Another feature in this CuO nanostructure was the interlaced nanodisc morphologies, namely the vertically interconnected structure with standing nanodiscs in the center part of the lying nanodiscs (Figure (Figure2f).2f). The morphological evolution of each intermediate phase is schematically illustrated in Figure Figure2g.2g. As a detailed transformation process from Cu(OH)2 to CuO suggested by Cudennec et al. [22], the possible formation mechanism of the interlaced disc nanostructures can be suggested via a different dissolution and recrystallization pathway, which can be supported by the coexistence of CuO nanodiscs and Cu(OH)2 nanowires (Figure (Figure2e)2e) [23]. As the reaction time was prolonged, a Cu(OH)2 with a different dissolution rate, resulting in a different nucleation rate and secondary nucleation, may occur at high-energy sites on the surface of the primary nanodiscs [4]. Finally, one or more secondary standing nanodiscs gradually evolved into the larger lying flat nanodiscs, finally forming interlaced disc nanostructures, as reported in similar CuO nanostructures, by hydrothermal conversion from Cu(OH)2 at 100-130°C [23,24]. Therefore, the formation mechanism of the CuO-interlaced nanostructures during the phase conversion from Cu(OH)2 can be given via combined effects of the oriented attachment and subsequent dissolution-precipitation processes.

The galvanostatic cycling characteristics of CuO-interlaced nanodiscs in the configuration of the CuO/Li half cell were investigated over a 0.01- to 3.0-V window at a rate of C/5 (based upon a theoretical capacity of 670 mA h g-1 by the conversion reaction, CuO + 2e- + 2Li+ ↔ Cu0 + Li2O), as shown in Figure Figure3.3. The first discharge and charge capacities were 971 and 699 mA h g-1, respectively. However, the capacity faded gradually from the subsequent cycle to a reversible capacity of 290 mA h g-1 after 20 cycles. Recently, Xiang et al. reported the synthesis of shuttle-shaped CuO particles with a length of 1 μm and a thickness of 100-200 nm at 90°C using Cu(Ac)2·H2O precursor, which have similar structures to our CuO-interlaced nanodiscs [8]. We found that shuttle-shaped CuO (cycled at a rate of C/10) and our CuO-interlaced nanodiscs (cycled at a rate of C/5) showed similar electrochemical performance. The BET surface area of CuO-interlaced nanodiscs was estimated to be a relatively large value, approximately 60 m2 g-1, but a significant impact on the electrochemical performance of this CuO-nanostructured electrode cannot be fully realized, possibly due to the aggregated CuO nanostructure (Figure (Figure2f)2f) and inhomogeneous mixing of conducting Super P carbon black with CuO nanostructures, which eventually increased the interparticle resistance, thereby degrading electrochemical performance [16,25,26]. This detrimental phenomenon may also have been caused by the significant volume change upon cycling [27].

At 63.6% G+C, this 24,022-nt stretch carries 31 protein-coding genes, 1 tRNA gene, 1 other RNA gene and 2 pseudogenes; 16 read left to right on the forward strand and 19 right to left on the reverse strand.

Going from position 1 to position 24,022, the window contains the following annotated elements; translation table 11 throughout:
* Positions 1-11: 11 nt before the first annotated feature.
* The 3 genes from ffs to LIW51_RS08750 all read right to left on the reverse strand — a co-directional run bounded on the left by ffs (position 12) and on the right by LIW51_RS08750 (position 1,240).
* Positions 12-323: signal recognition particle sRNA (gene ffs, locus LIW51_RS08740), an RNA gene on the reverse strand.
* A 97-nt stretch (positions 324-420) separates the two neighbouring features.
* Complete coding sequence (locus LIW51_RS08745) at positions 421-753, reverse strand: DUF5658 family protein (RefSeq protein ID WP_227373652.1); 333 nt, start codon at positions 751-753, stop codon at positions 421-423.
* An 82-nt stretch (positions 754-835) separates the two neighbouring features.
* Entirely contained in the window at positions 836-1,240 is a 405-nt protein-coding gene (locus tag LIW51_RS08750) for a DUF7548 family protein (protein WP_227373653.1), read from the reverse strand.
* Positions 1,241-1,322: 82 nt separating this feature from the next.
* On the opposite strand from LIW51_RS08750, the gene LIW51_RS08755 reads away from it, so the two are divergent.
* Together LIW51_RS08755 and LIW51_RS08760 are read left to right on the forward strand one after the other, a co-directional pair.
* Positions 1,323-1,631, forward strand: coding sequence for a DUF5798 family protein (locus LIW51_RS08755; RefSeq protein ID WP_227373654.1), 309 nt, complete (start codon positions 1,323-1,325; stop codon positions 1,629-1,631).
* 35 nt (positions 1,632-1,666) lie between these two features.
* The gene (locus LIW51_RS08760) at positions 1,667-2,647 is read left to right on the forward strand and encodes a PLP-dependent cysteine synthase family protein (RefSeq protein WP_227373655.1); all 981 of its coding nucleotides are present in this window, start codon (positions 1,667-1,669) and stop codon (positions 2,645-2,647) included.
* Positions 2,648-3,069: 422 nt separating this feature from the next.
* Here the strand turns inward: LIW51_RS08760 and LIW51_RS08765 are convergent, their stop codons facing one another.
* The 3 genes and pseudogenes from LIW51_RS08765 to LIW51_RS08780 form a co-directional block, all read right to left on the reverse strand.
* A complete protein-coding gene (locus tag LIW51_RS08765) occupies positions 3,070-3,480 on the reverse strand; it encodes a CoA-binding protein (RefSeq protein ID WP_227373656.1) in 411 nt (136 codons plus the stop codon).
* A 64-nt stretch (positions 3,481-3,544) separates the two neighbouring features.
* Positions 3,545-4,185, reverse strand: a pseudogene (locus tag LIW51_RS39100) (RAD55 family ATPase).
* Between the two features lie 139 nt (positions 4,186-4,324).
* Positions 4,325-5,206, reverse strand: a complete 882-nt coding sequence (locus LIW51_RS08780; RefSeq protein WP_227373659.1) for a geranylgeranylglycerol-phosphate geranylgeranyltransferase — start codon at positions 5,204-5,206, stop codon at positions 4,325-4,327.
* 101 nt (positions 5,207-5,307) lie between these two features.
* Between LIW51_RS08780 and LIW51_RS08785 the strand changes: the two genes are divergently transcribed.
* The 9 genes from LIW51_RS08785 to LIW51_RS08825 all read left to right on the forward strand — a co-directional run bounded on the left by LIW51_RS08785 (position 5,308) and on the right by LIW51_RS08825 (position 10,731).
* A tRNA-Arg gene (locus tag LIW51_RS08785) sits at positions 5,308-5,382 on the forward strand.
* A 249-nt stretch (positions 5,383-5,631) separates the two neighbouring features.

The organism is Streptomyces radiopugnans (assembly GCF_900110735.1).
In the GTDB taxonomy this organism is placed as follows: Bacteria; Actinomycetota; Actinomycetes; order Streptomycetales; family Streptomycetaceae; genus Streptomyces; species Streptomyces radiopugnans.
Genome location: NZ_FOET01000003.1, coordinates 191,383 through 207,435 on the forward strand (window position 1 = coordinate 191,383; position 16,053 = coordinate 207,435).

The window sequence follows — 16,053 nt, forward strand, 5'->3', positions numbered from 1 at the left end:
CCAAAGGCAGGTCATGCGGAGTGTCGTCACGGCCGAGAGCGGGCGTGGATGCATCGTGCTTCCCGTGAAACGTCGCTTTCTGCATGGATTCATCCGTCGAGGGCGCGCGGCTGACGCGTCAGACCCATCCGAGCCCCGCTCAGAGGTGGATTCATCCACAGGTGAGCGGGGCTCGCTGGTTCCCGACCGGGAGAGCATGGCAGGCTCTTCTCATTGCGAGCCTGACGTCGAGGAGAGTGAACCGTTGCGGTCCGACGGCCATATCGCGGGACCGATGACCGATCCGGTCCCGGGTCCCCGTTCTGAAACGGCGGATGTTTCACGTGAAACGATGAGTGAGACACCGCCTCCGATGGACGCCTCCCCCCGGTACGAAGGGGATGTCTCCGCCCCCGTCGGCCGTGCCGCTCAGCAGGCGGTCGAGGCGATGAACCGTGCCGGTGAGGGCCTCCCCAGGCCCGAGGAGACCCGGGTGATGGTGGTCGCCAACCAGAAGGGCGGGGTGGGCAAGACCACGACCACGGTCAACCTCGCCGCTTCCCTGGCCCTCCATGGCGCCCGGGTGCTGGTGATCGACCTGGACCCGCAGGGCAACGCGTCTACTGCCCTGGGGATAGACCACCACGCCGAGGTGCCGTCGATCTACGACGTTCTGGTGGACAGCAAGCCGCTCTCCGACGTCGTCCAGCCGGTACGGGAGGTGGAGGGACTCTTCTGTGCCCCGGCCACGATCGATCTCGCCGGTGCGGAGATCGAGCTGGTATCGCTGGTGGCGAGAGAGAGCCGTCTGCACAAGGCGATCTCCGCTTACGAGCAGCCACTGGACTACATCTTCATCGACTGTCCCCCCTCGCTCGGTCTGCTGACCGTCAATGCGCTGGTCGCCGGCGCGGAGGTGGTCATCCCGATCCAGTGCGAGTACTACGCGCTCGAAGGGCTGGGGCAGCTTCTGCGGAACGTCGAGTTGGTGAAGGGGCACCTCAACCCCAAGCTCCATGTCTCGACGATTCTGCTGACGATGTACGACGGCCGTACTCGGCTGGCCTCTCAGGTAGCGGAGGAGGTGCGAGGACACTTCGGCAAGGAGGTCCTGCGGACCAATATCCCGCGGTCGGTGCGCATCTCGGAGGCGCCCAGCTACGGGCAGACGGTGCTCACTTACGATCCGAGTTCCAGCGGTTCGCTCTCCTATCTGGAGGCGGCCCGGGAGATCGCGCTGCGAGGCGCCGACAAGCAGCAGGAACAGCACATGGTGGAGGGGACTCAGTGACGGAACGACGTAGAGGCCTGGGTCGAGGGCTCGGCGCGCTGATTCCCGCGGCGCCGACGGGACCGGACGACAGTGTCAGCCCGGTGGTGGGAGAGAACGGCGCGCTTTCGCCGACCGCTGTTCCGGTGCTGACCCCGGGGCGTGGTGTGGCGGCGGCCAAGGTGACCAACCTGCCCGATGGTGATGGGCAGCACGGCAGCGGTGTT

Figure 3
Voltage profiles of CuO. Galvanostatic discharge/charge voltage profiles of CuO-interlaced nanodiscs at a rate of C/5.

Formation of composites by incorporation of MWCNTs can provide an enhanced electronic conductivity of electrodes and elastic buffers for releasing the strain of CuO during the Li conversion reaction [28]. Figure Figure4a4a shows the XRD pattern of the CuO/MWCNT composites. Compared to the XRD pattern of pure CuO-interlaced nanodiscs (Figure (Figure1a),1a), that of the CuO/MWCNT composites showed an additional peak at 25° by the MWCNT phase. From a comparison of the weight loss between pure CuO and CuO/MWCNT composites using a thermogravimetric analyzer (TGA), the incorporated amount of MWCNT in the composites corresponded to approximately 13%, as shown in Figure Figure4b4b.